Enzyme Structure and Function (OpenStax Chemistry 2e)
The study of enzymes is an important interconnection between biology and chemistry. Enzymes are usually proteins (polypeptides) that help to control the rate of chemical reactions between biologically important compounds, particularly those that are involved in cellular metabolism. Different classes of enzymes perform a variety of functions, as shown in Table 1.
Classes of Enzymes and Their Functions
|transferases||transfer of functional groups|
|lyases||group elimination to form double bonds|
|ligases||bond formation with ATP hydrolysis|
Enzyme molecules possess an active site, a part of the molecule with a shape that allows it to bond to a specific substrate (a reactant molecule), forming an enzyme-substrate complex as a reaction intermediate. There are two models that attempt to explain how this active site works. The most simplistic model is referred to as the lock-and-key hypothesis, which suggests that the molecular shapes of the active site and substrate are complementary, fitting together like a key in a lock. The induced fit hypothesis, on the other hand, suggests that the enzyme molecule is flexible and changes shape to accommodate a bond with the substrate. This is not to suggest that an enzyme’s active site is completely malleable, however. Both the lock-and-key model and the induced fit model account for the fact that enzymes can only bind with specific substrates, since in general a particular enzyme only catalyzes a particular reaction (Figure 1).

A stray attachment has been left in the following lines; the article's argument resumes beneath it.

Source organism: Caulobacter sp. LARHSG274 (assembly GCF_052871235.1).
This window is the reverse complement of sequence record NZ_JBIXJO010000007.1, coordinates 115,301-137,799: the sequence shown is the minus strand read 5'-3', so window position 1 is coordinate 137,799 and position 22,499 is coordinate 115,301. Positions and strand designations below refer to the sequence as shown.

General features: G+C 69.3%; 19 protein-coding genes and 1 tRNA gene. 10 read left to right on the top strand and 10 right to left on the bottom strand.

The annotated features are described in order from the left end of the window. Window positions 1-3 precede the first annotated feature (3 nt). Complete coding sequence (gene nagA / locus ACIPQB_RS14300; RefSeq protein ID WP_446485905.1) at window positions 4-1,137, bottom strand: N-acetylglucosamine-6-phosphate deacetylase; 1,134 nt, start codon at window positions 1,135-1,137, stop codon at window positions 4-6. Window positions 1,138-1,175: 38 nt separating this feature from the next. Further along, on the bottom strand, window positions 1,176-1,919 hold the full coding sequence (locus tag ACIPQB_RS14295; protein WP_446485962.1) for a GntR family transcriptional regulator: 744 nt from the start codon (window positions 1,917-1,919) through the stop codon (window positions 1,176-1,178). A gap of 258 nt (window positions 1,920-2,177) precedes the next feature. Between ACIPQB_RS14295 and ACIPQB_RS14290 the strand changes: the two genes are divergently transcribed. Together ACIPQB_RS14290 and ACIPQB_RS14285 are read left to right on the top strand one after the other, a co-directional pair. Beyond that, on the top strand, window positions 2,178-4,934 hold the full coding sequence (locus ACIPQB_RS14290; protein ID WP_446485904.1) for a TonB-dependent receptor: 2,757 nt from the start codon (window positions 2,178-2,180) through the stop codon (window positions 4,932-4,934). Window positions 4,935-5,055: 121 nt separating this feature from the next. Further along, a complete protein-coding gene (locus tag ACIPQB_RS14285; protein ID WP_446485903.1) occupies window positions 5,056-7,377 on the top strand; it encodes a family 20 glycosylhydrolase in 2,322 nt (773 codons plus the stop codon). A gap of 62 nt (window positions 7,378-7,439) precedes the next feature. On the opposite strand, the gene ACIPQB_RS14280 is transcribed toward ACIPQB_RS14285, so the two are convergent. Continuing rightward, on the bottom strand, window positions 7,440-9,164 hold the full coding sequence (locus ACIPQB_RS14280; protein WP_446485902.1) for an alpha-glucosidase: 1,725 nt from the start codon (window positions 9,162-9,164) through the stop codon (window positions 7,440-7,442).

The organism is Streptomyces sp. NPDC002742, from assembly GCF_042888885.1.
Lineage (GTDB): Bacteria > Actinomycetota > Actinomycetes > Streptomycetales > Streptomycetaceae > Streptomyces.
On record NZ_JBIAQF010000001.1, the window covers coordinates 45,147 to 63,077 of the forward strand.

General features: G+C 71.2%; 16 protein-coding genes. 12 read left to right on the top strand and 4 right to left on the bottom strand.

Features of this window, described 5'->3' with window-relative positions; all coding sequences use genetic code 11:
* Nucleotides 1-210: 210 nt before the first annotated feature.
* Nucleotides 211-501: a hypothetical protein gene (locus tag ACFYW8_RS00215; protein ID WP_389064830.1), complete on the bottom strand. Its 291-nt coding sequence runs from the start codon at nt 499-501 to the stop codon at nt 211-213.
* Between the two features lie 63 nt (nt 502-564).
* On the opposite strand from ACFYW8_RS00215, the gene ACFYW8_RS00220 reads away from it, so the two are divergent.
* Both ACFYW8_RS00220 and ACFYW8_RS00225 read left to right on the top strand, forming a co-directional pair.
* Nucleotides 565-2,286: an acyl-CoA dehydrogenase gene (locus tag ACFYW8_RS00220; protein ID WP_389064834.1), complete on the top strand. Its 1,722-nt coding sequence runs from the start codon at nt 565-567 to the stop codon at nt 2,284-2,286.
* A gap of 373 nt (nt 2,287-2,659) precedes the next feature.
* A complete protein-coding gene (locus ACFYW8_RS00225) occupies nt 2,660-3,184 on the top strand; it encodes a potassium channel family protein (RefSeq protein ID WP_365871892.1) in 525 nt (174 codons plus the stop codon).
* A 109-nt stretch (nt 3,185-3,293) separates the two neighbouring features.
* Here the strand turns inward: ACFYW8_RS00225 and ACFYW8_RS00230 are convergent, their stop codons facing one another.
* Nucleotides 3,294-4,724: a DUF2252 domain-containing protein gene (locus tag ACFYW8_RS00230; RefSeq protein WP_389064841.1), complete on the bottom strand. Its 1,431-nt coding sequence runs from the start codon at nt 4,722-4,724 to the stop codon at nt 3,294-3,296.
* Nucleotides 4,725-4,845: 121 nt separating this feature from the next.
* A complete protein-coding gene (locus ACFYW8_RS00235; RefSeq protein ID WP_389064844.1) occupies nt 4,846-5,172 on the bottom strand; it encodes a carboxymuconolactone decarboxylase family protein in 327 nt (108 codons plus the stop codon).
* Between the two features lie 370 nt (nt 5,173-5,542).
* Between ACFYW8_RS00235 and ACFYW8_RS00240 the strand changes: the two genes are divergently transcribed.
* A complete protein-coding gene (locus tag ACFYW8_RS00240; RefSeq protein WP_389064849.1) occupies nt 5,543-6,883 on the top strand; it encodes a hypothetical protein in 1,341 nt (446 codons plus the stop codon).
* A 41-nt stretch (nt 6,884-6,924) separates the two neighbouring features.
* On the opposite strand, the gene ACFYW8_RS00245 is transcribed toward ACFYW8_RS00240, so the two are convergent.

Flowers, P., Theopold, K., Langley, R., & Robinson, W. R. (2019, February 14). Chemistry 2e. Houston, Texas: OpenStax. Access for free at: https://openstax.org/books/chemistry-2e
Research Article: Crystal structure of chloramphenicol-metabolizing enzyme EstDL136 from a metagenome
Date Published: January 15, 2019 Publisher: Public Library of Science Author(s): Sang-Hoon Kim, Pyeoung-Ann Kang, Keetae Han, Seon-Woo Lee, Sangkee Rhee, Monika Oberer. http://doi.org/10.1371/journal.pone.0210298 Abstract: Metagenomes often convey novel biological activities and therefore have gained considerable attention for use in biotechnological applications. Recently, metagenome-derived EstDL136 was found to possess chloramphenicol (Cm)-metabolizing features. Sequence analysis showed … Continue reading
Date Published: January 21, 2014 Publisher: Public Library of Science Author(s): Jeffrey Kunkel, Prashanth Asuri, Pratul K. Agarwal. http://doi.org/10.1371/journal.pone.0086785 Abstract: Research over the past few decades has attempted to answer how proteins behave in molecularly confined or crowded environments when compared to dilute buffer solutions. This information is vital to understanding in vivo protein behavior, … Continue reading
Date Published: April 24, 2012 Publisher: Public Library of Science Author(s): Christopher A. Johnston, Chris Q. Doe, Kenneth E. Prehoda, Zhe Zhang. http://doi.org/10.1371/journal.pone.0036014 Abstract: Membrane Associated Guanylate Kinases (MAGUKs) contain a protein interaction domain (GKdom) derived from the enzyme Guanylate Kinase (GKenz). Here we show that GKdom from the MAGUK Discs large (Dlg) is a phosphoprotein … Continue reading
Date Published: July 27, 2010 Publisher: Public Library of Science Author(s): Richard Robinson Abstract: None Partial Text: Calcium signaling is central to many of the most important cellular processes, from intracellular transport to memory. In most cases, calcium first joins up with a protein intermediary, calmodulin. With calcium on board, calmodulin (now called Ca2+/CaM) can … Continue reading